The wrong time to enact an e-mail archiving and retention plan is after your company gets audited or sued. The best way to protect your company, of course, is by developing a plan for managing and legally deleting your data before something happens. For companies just starting to look at their e-mail data retention policies, here are five steps to follow:
1. Catalog your company's data and create a list of which backup tapes are at which storage site, says Todd Stefan, principal at Setec Investigations, a computer forensics firm in Los Angeles. Knowing where to find archives will save time when discovery deadlines loom, and you'll be able to tell a judge truthfully that you produced all the relevant data you could.
2. Suspend deletion programs as soon as a lawsuit or regulatory action is anticipated, says Dave Schultz, senior legal consultant at Kroll Ontrack. Companies sometimes get dinged on this in court. Purposefully or not, they keep backup and delete policies going when they shouldn't, and evidence gets destroyed or overwritten.
3. Be aware that your lawyer (and the judge in your case) may still be learning about how to identify and preserve electronic evidence, says George Socha, founder of Socha Consulting LLC—even though, under new federal rules coming in December, companies will be required to disclose all relevant sources of electronic evidence if they get sued. Having systems and policies for managing records should help, although Socha says he expects some "bad decisions" until the courts get more comfortable with electronic discovery. Socha and his partner, Tom Gelbmann of Gelbmann & Associates, have formed a group to set standards for electronic discovery at http://edrm.net.
4. If sued or audited, keep the information-technology group or anyone else from touching data on servers and PCs unless and until directed to do so by the corporate legal department, says Johnette Hassell, president of Electronic Evidence Retrieval LLC, a data forensics and recovery firm in New Orleans.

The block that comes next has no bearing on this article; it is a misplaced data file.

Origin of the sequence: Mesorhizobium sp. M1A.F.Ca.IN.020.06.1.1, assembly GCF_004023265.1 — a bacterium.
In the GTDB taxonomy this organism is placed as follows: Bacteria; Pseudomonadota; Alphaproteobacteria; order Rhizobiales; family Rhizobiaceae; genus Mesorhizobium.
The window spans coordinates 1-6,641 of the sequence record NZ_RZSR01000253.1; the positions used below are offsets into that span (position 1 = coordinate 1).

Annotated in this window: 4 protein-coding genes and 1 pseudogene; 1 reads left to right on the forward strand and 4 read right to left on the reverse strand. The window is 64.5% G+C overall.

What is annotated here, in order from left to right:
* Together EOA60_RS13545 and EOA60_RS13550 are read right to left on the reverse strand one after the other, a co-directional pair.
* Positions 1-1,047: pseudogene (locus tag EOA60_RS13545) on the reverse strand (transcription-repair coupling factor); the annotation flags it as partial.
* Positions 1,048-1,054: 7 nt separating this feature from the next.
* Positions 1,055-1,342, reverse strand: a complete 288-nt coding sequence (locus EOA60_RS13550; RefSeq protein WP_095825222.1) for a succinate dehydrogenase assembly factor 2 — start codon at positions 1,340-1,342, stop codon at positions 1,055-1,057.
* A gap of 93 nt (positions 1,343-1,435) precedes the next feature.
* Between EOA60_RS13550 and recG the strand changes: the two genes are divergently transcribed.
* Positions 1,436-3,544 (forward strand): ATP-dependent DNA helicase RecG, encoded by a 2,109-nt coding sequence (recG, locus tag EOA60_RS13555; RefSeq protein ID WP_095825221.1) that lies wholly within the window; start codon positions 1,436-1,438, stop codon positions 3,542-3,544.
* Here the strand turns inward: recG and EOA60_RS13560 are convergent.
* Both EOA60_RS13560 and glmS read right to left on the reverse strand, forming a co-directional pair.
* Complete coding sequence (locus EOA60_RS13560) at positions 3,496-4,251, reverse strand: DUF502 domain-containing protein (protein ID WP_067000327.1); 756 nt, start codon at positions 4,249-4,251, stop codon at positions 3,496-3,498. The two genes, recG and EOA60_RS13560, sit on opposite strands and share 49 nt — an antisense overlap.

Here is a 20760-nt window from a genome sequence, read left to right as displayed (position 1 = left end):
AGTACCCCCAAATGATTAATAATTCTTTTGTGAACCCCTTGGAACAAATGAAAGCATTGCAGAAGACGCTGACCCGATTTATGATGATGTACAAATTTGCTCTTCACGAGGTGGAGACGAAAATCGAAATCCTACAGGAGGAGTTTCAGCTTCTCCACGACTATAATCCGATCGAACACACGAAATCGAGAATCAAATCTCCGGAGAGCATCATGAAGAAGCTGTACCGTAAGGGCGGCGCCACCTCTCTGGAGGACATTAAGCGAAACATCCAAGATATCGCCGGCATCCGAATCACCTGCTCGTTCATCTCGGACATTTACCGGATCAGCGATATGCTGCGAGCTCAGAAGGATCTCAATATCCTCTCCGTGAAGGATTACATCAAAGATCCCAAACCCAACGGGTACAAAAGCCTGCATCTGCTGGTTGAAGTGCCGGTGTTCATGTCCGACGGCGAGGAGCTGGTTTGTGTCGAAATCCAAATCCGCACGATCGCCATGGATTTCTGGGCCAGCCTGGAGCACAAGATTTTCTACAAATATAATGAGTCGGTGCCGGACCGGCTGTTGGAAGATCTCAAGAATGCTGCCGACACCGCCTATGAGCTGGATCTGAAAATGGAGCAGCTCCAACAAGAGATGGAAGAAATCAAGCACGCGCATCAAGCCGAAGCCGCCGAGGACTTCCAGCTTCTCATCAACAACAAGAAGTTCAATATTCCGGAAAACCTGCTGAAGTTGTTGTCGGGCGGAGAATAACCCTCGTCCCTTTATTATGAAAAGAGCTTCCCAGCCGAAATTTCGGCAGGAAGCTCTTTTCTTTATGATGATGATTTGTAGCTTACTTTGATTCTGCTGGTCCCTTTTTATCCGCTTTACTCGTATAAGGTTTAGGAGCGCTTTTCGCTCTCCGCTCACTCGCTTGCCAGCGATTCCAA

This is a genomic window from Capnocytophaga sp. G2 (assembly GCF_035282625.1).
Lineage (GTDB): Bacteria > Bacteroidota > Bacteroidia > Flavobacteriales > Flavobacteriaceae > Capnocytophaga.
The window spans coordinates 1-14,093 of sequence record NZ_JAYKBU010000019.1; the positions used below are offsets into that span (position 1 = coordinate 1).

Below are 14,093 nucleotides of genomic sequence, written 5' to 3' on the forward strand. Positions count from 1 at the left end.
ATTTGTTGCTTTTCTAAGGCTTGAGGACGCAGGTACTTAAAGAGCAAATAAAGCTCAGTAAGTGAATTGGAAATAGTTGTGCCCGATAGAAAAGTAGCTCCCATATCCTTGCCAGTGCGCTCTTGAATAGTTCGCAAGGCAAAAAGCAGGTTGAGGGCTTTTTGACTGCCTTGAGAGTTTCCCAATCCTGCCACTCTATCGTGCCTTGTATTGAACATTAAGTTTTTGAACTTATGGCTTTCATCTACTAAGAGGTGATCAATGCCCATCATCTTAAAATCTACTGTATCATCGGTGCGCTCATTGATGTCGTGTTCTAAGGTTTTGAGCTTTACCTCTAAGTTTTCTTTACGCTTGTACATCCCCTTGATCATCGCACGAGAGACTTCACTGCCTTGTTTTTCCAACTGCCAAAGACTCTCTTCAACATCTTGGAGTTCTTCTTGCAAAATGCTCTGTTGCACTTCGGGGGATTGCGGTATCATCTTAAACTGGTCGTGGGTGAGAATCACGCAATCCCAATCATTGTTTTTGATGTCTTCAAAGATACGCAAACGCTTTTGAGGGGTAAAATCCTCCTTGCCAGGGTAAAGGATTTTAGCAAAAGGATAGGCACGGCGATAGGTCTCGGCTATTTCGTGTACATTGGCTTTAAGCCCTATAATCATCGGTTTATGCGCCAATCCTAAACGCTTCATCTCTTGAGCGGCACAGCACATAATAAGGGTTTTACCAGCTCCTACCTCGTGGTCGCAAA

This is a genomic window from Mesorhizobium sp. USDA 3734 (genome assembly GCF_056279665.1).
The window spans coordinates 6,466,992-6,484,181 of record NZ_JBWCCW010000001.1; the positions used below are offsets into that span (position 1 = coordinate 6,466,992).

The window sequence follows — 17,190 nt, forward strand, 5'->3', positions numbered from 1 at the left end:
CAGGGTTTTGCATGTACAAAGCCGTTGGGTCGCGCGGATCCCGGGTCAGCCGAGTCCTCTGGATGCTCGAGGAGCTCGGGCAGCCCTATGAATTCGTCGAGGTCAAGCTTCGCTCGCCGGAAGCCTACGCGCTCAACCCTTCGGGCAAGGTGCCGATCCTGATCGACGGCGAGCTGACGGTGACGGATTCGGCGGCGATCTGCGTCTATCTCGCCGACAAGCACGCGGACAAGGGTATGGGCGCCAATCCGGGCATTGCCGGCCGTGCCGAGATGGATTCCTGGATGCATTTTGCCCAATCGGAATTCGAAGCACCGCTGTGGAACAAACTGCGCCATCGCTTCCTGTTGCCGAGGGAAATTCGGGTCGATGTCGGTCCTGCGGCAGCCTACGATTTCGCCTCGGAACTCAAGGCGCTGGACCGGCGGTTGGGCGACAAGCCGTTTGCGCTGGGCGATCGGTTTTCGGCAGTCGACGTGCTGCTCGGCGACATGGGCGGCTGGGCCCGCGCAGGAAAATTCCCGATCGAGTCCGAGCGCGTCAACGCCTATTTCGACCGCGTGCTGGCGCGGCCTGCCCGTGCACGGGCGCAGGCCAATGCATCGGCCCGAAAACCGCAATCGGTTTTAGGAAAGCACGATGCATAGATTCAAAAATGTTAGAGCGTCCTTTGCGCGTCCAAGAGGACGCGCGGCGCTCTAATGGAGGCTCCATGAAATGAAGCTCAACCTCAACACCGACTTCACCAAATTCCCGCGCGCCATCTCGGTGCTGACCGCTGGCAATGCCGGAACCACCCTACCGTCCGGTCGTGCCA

Technology staff may unwittingly destroy potential evidence. For example, if they copy data rather than take a forensically correct bit-by-bit image, investigators won't be able to see "all the hidden places where Windows stores data," Hassell says. In one case, a paralegal at one law firm booted a computer after the firm took custody of it, inadvertently changing the date of last access. If anyone inadvertently changes data—by rebooting a PC, or by opening or saving files—the other side can raise questions about the accuracy of the data and cast doubt on your case, Hassell says.
5. Assemble an e-discovery response team. Include a mid-level I.T. person who understands the company's daily technology operations, along with internal and external lawyers, a senior executive and, perhaps, an outside discovery expert, says Jonathan Sachs, a legal consultant at Kroll Ontrack. This team can help devise an e-discovery plan for how data will be collected, reviewed and presented to the other side should the company be faced with an audit or suit.
At Taco Bell Corp., for example, when an executive leaves, the legal—not technology—department decides whether to image that person's hard drive before the PC is reassigned, based on how high up in the company he was and whether the company will face a lawsuit in which his data would be relevant, says Cynthia Nichols, associate manager of litigation at Taco Bell.
Someone on Taco Bell's legal staff quizzes the departing employee about where, in the course of his tenure, he kept information. If a lawsuit arises, Nichols knows where to find specific data, she says: "You may not ever need the data, but you have it."
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